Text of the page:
What is the pharmaceutical phase?

Occurs after a drug is orally ingested. The drug must undergo disintegration phase, into granules, then small particles. Then it must undergo dissolution phase and dissolve in the gastric solution. If it cannot do this, absorption is reduced.

Define gastric emptying

movement of stomach contents to the intestine

Why is it that factors that increase gastric emptying increase rate of absorption?

Because absorption is greater in the intestine than the stomach

What are factors that increase gastric emptying?

1. taking medications on an empty stomach

2. taking medications with cold water

3. lying down on the right side

4. High osmolality/tube feeding

5. Taking a prokinetic drug, which is a drug that increase gastrointestinal motility

What are factors that decrease gastric emptying?

1. Eating a high fat meal

2. Heavy Excercise

3. Lying down on the left side

4. Taking a drug that inhibits the vagus nerve, for example, anticholinergic drugs

What is an enteric coating?

A special coating that prevents drug disintegration and dissolution in the acidic environment of the stomach

How are enteric coatings useful?

They are useful for drugs that can be destroyed by the acidic environment of the stomach, and also drugs that can damage the stomach itself

Define bioavailability

the fraction of a dose of a drug that reaches the systemic circulation unchanged

What are three factors that affect bioavailability?

1. Drug formulation

2. Route of Administration

3. Degree of Metabolism

What are the 9 oral drug formulations, in order of decreasing bioavailability

ASS can get captured, contracting each tricep

Aqueous Solution



chewable tablet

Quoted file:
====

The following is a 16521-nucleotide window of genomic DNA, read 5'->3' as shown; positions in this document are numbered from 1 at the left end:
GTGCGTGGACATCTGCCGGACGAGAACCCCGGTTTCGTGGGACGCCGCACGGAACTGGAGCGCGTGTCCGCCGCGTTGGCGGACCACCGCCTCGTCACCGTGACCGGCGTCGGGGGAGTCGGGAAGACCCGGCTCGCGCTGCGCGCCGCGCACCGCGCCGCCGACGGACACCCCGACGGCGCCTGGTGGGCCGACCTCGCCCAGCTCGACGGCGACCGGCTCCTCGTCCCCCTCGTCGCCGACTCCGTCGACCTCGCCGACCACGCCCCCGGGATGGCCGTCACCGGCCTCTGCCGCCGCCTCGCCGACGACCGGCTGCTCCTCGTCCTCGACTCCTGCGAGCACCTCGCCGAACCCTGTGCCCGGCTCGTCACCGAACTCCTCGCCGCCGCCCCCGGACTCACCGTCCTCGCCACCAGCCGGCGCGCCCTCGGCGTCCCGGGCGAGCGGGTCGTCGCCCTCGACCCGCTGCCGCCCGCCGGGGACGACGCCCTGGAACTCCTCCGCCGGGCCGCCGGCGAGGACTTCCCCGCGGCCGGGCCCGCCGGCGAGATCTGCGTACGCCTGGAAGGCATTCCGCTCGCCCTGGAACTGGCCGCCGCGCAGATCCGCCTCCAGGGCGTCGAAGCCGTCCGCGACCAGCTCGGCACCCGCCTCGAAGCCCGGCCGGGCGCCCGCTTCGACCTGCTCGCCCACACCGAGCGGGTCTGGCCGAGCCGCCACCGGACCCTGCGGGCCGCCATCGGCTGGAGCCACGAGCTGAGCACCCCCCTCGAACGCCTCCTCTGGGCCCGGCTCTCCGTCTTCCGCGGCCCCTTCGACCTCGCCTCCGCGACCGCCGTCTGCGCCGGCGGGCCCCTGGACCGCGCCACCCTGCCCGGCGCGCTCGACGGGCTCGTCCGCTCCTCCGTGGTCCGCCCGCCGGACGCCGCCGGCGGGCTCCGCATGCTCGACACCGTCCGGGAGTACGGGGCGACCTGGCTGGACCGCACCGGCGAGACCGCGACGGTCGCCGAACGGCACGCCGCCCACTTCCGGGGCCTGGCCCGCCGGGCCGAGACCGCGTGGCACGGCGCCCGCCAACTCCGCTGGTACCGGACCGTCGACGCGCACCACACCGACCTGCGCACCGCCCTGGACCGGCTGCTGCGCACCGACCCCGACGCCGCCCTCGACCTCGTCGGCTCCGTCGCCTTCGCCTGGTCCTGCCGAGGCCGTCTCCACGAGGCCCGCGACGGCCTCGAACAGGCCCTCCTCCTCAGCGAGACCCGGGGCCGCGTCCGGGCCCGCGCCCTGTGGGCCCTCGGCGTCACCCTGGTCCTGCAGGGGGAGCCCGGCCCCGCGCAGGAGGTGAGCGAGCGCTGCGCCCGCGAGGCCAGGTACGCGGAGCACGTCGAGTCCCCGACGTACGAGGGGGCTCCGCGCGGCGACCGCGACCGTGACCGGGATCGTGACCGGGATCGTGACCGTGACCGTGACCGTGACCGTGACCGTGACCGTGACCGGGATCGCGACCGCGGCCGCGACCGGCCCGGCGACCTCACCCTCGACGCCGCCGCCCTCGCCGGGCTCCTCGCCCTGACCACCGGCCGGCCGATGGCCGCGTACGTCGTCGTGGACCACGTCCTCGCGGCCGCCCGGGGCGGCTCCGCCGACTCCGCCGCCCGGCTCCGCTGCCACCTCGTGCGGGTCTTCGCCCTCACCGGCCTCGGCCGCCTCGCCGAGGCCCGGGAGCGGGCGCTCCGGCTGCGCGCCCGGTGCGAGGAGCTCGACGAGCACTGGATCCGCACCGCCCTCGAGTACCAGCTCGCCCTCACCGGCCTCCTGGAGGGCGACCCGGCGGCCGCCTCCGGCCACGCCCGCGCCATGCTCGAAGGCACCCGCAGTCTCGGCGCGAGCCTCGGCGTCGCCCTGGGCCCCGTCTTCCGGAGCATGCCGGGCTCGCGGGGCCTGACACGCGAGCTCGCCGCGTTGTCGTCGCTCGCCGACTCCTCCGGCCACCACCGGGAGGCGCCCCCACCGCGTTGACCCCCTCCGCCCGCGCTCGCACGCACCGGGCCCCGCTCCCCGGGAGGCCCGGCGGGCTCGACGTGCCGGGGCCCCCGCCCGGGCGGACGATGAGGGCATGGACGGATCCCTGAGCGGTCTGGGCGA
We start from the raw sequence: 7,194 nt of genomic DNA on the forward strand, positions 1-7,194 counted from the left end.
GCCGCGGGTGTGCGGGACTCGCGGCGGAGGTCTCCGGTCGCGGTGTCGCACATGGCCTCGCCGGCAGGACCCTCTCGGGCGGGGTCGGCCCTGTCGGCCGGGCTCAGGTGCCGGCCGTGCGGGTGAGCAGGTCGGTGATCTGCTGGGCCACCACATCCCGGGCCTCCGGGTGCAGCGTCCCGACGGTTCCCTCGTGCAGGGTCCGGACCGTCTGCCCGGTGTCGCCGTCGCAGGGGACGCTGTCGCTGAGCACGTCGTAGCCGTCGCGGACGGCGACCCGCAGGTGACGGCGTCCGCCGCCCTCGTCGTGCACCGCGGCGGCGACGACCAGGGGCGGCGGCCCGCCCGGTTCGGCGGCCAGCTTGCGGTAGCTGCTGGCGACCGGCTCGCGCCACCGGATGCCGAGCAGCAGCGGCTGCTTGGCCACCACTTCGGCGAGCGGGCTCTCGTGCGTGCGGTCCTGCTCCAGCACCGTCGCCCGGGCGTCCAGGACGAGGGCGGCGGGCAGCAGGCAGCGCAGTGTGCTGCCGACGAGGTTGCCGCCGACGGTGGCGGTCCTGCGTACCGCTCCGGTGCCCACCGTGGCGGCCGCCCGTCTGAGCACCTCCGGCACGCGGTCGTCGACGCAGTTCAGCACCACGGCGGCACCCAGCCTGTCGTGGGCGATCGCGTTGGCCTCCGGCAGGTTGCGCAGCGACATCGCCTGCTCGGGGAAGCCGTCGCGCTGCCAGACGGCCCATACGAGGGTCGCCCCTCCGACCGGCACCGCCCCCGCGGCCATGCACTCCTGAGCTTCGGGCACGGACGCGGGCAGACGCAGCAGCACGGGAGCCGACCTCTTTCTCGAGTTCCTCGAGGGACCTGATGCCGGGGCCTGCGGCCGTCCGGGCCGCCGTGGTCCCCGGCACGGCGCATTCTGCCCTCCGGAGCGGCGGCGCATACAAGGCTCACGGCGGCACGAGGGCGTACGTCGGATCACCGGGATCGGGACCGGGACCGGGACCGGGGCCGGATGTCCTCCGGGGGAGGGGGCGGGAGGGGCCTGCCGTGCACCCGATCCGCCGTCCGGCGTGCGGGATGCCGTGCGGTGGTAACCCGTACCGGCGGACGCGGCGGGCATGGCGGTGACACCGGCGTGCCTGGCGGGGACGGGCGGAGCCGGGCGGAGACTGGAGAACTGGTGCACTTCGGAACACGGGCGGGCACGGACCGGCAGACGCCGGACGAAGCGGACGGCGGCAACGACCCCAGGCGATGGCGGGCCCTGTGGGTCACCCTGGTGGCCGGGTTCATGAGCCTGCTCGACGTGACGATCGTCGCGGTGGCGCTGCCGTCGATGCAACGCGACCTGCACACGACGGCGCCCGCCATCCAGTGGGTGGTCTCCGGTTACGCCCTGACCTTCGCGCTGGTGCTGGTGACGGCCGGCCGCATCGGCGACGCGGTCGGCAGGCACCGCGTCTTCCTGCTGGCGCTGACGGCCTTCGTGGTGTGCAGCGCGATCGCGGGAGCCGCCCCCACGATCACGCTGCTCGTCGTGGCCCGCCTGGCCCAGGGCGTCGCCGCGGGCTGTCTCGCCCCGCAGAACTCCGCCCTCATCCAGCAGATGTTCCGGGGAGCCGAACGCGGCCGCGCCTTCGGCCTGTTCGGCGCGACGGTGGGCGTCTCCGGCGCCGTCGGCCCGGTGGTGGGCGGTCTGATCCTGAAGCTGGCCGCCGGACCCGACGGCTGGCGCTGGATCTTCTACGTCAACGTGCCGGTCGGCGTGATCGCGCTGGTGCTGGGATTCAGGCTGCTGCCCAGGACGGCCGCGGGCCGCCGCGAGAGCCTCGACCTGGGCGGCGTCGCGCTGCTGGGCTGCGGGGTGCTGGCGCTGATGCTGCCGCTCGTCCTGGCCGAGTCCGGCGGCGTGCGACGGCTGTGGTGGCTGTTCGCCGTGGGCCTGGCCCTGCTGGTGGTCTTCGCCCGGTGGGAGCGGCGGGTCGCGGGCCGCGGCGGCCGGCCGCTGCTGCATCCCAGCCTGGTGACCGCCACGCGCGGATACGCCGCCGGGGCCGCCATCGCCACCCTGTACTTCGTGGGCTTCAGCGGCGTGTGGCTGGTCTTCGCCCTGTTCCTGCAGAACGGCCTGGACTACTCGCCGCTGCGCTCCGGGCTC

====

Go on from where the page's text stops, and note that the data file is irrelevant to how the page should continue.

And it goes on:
compressed tablet

enteric coated tablets

time release capsules

Which drug formulations have no dissolution phase?

Aqueous solution, syrup

Which drug formulations have slower disintegration phases?

Enteric coated tablets, Time release capsules

How are sublingually adminstered drugs absorbed?

A drug is placed underneath the tongue. The drug passes through the oral mucosa, which then goes into the superior vena cava, directly to the heart. They still disintegrate and dissolve.

T/F injected, sublingual and pulmonary adminstered drugs avoid first pass metabolism


What method of administration would you apply if you wanted a drug to act at the heart?

Sublingual. Oral mucosa feeds into the superior vena cava which goes directly into the heart.

What is special about transdermally administered drugs?

They have a degree of both lipophilicity and hydrophilicity. Lipophilicity to penetrate the epidermis, and hydrophilicity to dissolve into the ECF

What is one advantage and one disadvantage with transdermal preparations? How can the disadvantage be recitified?

Advantage is they provide constant drug plamsa levels with minimal peaks and troughs.